Alex Beyer, who is 18 years old, and a recent high school graduate, is an astonishing talented pianist already. I was familiar with his playing, having heard him earlier. He is a personable, charming and unaffected young man, who is mature for his years and takes his music seriously. His comments about the music he was to play were knowledgeable and instructive, but at the same time, he showed a lighthearted joy in what he going to offer us, and so he did.

At his recital at the Summer Theatre of New Canaan on July 31, Beyer began with a sparkling performance of the charming, florid "Sunshine" etude by Fredric Chopin, a complement to the lovely evening on which this concert took place. His formal program began with Ludwig van Beethoven's formidable Sonata No. 31 in A flat major, Opus 110, the next to last of Beethoven's sonata, a lovely complex piece that could only be followed by Opus 111, probably one of the most sophisticated piano sonatas ever conceived. Beyer brought out the nuances in this piece, including some early use of dissonance. Each of the sections fed into one another, and though the dynamic contrasts were sometimes abrupt, one must bear in mind that Beethoven's hearing already was deeply affected. At the same time, he demanded lyrical playing and the deliberate tying together of fragments of melody that always came together, especially in the early Moderato and Allegro. The final section was an amazing Fugue, its theme stated and later completely reversed. This was intricate writing, twisting and turning, but finally coming home. This is not an easy piece, by any stretch of a musical imagination. Beyer's technically skillful and warm playing opened this piece up to the listener in many ways.

Highly romantic pieces, and programmatic, the first one was an impression of a predatory hawk. Second on the program were five of Sergei Rachmanioff's "Etudes Tableaux," a series of musical picture. These are intrinsically Russian, complex and demanding of the pianist. The first is the composer's depiction of a predatory hawk. The second was a tranquil trip through many keys, and the third was a wonderful musically literal story of "Little Red Riding Hood." The fourth contained a sense of anguish, and the sound of deep bells. The final one was an angry, march-like piece. Rachmaninoff left his beloved Russia at the time of the revolution, and this music lets you know exactly how he felt. Beyer's comprehension of the drama of these pieces enhanced his skilled playing. He then gave us "Ondine" from Ravel's "Gaspard de la Nuit," a piece about the unrequited love of a water sprite for a human man. Her excitement and despair were portrayed in this demanding piece, which Beyer played with passion as well as subtlety. The final piece was a jazzy, bluesy romp by Nikolai Kapustin, his Variations, Opus 41, the best possible choice to end an evening of extraordinary pianism by a very promising young artist.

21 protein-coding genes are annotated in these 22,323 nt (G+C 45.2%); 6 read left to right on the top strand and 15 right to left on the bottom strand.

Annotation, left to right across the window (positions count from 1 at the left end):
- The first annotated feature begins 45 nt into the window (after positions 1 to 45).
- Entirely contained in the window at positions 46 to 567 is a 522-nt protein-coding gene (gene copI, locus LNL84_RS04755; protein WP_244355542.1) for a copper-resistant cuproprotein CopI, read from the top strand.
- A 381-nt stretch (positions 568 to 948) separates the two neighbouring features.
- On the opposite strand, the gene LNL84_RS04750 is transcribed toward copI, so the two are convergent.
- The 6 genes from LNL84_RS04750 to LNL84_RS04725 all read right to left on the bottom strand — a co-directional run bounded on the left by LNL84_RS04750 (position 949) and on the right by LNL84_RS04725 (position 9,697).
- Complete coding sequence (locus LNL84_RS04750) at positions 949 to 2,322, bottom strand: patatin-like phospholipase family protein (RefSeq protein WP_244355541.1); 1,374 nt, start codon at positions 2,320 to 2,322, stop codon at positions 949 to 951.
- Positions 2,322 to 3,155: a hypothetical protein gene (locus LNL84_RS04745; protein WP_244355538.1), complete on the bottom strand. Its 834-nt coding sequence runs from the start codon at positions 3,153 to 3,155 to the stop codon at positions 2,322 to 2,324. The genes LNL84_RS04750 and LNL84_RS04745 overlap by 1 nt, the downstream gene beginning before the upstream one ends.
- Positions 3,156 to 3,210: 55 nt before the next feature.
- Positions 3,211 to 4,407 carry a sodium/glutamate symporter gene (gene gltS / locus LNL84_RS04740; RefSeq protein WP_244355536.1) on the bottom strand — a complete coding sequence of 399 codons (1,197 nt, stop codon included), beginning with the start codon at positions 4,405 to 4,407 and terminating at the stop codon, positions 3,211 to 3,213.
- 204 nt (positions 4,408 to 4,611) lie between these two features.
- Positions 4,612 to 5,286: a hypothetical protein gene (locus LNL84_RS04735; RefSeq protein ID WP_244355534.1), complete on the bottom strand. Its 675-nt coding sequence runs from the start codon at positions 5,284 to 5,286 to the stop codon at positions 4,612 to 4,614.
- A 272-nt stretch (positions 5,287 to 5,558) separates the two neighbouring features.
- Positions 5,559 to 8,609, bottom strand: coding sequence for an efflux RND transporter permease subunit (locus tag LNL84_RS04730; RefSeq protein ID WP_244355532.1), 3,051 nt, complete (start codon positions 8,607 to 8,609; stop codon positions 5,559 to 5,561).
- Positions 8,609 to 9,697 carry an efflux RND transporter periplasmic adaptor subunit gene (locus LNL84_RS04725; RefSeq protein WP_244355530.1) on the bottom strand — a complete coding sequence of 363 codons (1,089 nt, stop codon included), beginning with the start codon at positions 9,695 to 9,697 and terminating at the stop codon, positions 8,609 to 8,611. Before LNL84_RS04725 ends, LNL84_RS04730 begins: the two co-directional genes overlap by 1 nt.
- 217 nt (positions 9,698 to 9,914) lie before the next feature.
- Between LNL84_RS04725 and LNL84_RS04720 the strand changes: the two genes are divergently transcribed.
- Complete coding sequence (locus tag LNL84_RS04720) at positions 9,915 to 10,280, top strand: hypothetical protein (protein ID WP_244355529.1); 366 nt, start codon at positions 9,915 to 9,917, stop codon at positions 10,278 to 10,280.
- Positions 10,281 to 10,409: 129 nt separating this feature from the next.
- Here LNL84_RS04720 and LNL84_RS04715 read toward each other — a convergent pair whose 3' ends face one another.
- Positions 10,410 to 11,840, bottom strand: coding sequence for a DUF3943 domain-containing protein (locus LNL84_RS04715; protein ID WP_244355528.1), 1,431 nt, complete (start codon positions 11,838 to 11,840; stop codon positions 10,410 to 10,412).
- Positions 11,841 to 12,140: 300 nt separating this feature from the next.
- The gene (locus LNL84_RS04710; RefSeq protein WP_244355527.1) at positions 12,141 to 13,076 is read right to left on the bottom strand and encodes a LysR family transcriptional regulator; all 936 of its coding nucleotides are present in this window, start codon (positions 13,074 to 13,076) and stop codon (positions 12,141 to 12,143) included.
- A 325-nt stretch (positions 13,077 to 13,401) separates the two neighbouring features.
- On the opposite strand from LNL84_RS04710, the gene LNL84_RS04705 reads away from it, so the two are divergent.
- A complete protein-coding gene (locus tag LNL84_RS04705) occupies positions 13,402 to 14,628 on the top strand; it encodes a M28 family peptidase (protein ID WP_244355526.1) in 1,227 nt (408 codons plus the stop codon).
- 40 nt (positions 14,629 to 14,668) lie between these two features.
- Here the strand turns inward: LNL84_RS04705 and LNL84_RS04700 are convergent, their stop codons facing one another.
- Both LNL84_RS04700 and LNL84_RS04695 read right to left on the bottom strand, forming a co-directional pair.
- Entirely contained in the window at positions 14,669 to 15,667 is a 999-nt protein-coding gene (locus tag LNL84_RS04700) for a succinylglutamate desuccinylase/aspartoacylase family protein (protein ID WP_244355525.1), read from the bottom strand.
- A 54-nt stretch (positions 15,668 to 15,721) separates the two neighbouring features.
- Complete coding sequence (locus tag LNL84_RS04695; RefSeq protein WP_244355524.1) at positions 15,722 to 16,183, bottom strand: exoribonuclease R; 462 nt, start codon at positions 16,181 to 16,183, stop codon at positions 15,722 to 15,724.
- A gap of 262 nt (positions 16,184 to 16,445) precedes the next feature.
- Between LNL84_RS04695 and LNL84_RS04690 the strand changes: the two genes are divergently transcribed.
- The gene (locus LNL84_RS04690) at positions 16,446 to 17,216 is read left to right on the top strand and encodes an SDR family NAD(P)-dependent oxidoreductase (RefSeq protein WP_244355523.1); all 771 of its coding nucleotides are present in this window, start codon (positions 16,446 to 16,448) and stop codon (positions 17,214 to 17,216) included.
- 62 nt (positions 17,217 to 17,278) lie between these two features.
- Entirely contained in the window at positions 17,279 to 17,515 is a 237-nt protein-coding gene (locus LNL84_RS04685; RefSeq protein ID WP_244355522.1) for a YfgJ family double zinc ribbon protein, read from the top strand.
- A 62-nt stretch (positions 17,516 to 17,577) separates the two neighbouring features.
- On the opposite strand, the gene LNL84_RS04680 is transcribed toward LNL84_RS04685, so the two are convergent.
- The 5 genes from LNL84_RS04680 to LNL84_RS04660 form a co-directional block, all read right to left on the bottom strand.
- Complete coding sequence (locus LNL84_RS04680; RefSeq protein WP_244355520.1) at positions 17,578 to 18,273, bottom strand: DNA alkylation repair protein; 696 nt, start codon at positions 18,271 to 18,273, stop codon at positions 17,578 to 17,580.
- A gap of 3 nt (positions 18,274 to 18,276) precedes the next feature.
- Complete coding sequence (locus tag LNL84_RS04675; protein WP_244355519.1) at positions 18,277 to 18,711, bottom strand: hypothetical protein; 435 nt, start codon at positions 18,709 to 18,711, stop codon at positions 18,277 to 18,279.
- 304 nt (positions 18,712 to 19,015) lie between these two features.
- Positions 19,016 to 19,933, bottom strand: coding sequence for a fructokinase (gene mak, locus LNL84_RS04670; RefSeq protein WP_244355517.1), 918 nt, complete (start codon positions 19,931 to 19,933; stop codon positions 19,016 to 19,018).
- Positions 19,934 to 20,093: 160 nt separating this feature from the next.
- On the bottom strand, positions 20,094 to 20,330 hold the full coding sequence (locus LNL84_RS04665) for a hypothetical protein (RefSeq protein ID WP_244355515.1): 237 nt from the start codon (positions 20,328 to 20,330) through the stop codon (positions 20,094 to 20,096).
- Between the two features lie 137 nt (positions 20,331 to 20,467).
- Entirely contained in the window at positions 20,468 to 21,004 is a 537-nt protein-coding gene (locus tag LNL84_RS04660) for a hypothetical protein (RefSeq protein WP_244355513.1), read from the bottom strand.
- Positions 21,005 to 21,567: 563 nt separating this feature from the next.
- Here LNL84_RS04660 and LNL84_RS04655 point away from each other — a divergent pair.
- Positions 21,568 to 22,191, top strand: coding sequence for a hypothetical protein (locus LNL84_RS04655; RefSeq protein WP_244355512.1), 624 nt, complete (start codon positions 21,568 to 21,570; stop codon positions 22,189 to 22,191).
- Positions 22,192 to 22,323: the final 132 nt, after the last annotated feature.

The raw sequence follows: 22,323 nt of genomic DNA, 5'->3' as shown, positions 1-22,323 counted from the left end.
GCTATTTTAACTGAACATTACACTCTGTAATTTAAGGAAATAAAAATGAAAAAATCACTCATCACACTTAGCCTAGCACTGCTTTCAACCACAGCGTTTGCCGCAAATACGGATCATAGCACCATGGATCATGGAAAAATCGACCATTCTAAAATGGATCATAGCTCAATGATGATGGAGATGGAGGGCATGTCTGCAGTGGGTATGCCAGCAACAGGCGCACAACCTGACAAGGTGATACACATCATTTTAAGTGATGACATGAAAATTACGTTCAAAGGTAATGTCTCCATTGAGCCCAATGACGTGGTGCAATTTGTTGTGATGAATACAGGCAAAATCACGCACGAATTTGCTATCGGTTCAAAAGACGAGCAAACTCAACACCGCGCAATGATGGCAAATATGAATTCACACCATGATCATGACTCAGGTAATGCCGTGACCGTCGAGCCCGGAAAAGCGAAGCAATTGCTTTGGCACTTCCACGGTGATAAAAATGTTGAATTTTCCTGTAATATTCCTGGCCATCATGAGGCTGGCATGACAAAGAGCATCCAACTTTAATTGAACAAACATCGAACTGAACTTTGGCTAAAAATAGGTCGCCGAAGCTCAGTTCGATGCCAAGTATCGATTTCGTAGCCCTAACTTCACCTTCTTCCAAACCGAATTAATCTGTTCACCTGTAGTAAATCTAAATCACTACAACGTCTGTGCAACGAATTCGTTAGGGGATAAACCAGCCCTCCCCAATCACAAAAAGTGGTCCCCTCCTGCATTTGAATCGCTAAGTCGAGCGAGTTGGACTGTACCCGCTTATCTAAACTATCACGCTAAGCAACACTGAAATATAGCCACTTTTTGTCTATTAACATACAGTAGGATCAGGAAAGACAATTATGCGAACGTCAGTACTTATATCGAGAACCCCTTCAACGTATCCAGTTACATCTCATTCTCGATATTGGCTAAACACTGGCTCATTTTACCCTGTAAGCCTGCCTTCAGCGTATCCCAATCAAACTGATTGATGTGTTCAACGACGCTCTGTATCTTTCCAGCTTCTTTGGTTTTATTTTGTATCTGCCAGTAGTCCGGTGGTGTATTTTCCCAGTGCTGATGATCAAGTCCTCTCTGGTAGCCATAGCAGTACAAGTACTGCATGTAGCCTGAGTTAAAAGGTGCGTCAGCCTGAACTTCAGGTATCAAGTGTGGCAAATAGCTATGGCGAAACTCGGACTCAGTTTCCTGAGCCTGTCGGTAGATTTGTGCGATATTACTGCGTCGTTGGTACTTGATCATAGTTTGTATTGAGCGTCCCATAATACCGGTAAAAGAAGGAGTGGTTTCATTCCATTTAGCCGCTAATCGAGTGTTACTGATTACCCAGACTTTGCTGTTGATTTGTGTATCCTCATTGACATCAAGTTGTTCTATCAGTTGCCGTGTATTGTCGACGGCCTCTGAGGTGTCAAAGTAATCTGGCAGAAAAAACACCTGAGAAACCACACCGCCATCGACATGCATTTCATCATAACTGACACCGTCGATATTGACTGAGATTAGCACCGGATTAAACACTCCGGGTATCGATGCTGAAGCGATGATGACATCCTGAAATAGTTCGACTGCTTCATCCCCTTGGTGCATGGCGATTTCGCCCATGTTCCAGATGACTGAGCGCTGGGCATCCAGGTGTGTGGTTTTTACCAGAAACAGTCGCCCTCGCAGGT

Arden Anderson-Broecking is a theater and music critic residing in Fairfield County.

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